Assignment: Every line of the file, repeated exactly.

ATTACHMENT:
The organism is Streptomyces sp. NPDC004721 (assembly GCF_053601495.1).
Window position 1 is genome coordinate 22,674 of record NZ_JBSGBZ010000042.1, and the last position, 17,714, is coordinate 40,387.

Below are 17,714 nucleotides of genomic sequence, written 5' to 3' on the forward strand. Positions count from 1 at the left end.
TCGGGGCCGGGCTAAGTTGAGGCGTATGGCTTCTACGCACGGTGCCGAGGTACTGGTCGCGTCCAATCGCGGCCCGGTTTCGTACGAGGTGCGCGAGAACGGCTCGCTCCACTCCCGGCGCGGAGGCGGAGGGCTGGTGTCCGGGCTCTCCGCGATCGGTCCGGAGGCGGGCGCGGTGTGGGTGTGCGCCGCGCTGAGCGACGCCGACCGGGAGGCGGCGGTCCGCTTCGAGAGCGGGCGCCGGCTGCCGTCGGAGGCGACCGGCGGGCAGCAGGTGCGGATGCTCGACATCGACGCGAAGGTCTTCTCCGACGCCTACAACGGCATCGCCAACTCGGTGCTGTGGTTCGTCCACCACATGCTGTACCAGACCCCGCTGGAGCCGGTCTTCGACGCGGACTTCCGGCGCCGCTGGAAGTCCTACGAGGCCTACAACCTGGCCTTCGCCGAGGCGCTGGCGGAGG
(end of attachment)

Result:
The organism is Streptomyces sp. NPDC004721 (assembly GCF_053601495.1).
Window position 1 is genome coordinate 22,674 of record NZ_JBSGBZ010000042.1, and the last position, 17,714, is coordinate 40,387.

Below are 17,714 nucleotides of genomic sequence, written 5' to 3' on the forward strand. Positions count from 1 at the left end.
TCGGGGCCGGGCTAAGTTGAGGCGTATGGCTTCTACGCACGGTGCCGAGGTACTGGTCGCGTCCAATCGCGGCCCGGTTTCGTACGAGGTGCGCGAGAACGGCTCGCTCCACTCCCGGCGCGGAGGCGGAGGGCTGGTGTCCGGGCTCTCCGCGATCGGTCCGGAGGCGGGCGCGGTGTGGGTGTGCGCCGCGCTGAGCGACGCCGACCGGGAGGCGGCGGTCCGCTTCGAGAGCGGGCGCCGGCTGCCGTCGGAGGCGACCGGCGGGCAGCAGGTGCGGATGCTCGACATCGACGCGAAGGTCTTCTCCGACGCCTACAACGGCATCGCCAACTCGGTGCTGTGGTTCGTCCACCACATGCTGTACCAGACCCCGCTGGAGCCGGTCTTCGACGCGGACTTCCGGCGCCGCTGGAAGTCCTACGAGGCCTACAACCTGGCCTTCGCCGAGGCGCTGGCGGAGG